At Townhall: Felons Voting While In Prison In D.C.

Dr. John Lott has a new piece at Townhall on the push in Washington, DC to let felons vote while they are still serving their sentence in prison. The piece starts this way:
Washington, D.C.’s council seems posed to let felons vote while they are still serving their sentences in prison. Surely, that has the benefit of ensuring that these individuals turn out to vote. But one claim made to push the change, that felon disenfranchisement is racist, is absurd. 
Many states have had that rule as long as they have been states, and places such as Vermont in 1793 or later in North and South Dakota can hardly be claimed to have adopted these rules because of concerns about black voters.
Democrats used to argue that once felons had served their time, they had paid their debt to society and should be able to vote. Now, after Senator Bernie Sanders (I-VT) earlier this year argued for felons to vote while they are in prison, even for those who have committed the most horrible crimes, other Democrats have picked up the cause. 
Other than racism, there is a more straightforward explanation for this prohibition. We learn about murderers and rapists in terms of how they care about their fellow citizens in other ways. The Boston Marathon bomber killed three people and wounded 260 others. How will someone willing to take many lives and maimed or disfigured for life many others vote on issues from law enforcement to health care policy? How will they vote on issues that depend on compassion?
Why is it in the interests of women that rapists should have a say in deciding who will win elections? Sexual offenders aren’t going to support women’s safety and health issues or education the way that other citizens will. Criminals probably shouldn’t be deciding what the laws should be or how they should be enforced.
The rest of the piece is available here.


Peter Navarro quoted Character He Invented in His Books

From the Daily Beast:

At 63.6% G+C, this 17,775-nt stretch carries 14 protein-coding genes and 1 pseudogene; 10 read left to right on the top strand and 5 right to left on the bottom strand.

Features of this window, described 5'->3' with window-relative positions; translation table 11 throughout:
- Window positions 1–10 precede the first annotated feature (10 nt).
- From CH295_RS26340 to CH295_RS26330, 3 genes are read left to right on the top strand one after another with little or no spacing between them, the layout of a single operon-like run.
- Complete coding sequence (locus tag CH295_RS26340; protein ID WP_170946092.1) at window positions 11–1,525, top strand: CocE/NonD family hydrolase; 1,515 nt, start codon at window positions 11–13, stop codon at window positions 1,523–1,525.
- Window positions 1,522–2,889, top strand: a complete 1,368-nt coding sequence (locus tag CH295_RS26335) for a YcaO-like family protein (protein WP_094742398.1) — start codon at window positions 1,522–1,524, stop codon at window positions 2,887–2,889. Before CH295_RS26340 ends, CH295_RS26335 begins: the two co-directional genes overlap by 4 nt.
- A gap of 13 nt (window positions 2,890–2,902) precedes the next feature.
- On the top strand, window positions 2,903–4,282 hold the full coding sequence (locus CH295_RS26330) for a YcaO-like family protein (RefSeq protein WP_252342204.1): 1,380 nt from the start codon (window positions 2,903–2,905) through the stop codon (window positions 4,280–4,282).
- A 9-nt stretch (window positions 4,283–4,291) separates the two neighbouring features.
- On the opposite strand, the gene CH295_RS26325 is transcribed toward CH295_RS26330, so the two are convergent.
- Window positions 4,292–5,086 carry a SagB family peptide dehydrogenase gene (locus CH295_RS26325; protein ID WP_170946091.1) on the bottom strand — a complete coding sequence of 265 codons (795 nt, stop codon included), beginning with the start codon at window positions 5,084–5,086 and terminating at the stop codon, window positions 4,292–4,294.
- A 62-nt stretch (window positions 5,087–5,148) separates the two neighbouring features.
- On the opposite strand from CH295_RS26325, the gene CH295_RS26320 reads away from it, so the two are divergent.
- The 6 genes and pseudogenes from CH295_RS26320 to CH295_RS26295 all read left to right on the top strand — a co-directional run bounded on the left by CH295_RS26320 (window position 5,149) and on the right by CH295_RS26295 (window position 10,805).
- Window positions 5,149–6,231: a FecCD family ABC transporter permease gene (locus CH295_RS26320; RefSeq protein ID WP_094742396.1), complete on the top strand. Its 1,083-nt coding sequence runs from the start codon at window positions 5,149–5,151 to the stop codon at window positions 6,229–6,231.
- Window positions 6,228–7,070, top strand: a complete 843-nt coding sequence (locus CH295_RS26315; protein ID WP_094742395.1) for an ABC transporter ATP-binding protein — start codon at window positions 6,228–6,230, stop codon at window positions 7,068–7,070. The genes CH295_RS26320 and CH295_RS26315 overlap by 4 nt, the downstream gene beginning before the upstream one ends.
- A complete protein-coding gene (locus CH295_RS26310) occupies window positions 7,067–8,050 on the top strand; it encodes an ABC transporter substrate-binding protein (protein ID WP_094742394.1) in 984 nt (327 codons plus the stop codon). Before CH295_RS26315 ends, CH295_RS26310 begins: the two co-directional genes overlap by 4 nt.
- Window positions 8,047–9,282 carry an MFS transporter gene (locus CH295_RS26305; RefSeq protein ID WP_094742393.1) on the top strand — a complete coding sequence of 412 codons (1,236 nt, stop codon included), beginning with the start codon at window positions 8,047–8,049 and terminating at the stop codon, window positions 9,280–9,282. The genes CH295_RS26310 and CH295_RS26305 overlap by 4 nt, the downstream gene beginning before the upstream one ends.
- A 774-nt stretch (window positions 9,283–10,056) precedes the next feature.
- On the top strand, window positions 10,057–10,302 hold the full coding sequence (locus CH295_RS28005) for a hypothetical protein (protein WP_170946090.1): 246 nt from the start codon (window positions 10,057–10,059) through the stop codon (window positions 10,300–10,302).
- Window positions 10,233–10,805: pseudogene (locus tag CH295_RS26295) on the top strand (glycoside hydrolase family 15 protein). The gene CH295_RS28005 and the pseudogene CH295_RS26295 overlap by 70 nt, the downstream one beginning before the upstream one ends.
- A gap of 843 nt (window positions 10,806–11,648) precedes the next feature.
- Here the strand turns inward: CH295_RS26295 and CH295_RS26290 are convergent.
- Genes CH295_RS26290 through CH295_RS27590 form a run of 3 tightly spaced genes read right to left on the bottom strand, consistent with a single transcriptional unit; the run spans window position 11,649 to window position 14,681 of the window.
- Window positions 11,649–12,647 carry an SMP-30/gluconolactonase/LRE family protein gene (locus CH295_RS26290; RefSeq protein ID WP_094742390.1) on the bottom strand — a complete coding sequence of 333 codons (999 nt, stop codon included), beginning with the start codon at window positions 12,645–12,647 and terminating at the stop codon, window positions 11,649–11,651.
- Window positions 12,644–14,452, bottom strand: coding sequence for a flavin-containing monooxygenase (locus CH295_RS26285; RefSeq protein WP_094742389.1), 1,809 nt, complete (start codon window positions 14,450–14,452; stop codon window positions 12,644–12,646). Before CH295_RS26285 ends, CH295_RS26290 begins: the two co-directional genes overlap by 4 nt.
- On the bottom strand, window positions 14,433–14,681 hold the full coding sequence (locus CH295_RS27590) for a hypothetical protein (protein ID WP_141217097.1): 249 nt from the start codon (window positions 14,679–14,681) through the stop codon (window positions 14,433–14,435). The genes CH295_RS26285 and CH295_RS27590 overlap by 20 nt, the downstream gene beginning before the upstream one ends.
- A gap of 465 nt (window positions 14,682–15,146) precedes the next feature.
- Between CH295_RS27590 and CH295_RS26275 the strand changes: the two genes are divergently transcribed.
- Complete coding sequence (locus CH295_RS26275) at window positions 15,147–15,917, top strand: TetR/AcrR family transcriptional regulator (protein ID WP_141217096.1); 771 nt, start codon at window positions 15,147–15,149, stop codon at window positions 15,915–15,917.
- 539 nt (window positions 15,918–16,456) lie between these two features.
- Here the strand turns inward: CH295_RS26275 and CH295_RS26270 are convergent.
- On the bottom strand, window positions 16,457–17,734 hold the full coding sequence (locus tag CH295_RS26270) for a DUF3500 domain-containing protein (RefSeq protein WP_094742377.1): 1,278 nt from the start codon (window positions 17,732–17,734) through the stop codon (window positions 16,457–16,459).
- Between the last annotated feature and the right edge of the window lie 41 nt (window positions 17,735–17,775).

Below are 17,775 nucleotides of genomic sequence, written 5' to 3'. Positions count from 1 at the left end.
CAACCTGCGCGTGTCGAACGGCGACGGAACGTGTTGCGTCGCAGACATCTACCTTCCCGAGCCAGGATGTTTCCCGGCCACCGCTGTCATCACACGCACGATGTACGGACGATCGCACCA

Economist and Assistant to the President Peter Navarro has admitted to quoting a fictional character he made up and named after an anagram of his last name, The Chronicle Review reports. Tessa Morris-Suzuki, emeritus professor at the Australian National University, was reportedly working on an essay involving Navarro's books when she noticed an oft-quoted man named Ron Vara—a rich military veteran and Harvard-trained economist who studied utilities regulation. None of Morris-Suzuki's Harvard contacts had any record of a Ron Vara, but Ron Vara's name suspiciously shared letters with Navarro's last name. Both Vara and Navarro also reportedly studied utilities regulation in their real and fictional bouts in higher education. 
In a statement, Navarro fessed up to Vara being fictional and called the character a “whimsical device and pen name I’ve used throughout the years for opinions and purely entertainment value, not as a source of fact.” He also likened his use of Vara in his own works to director “Alfred Hitchcock appearing briefly in cameo in his movies,” and said it was an “inside joke that has been hiding in plain sight for years.” One of Navarro's co-authors, Columbia professor Glenn Hubbard, said he did not know Vara was a fictional individual and said he was not okay with Vara being in the book that he and Navarro wrote. . . .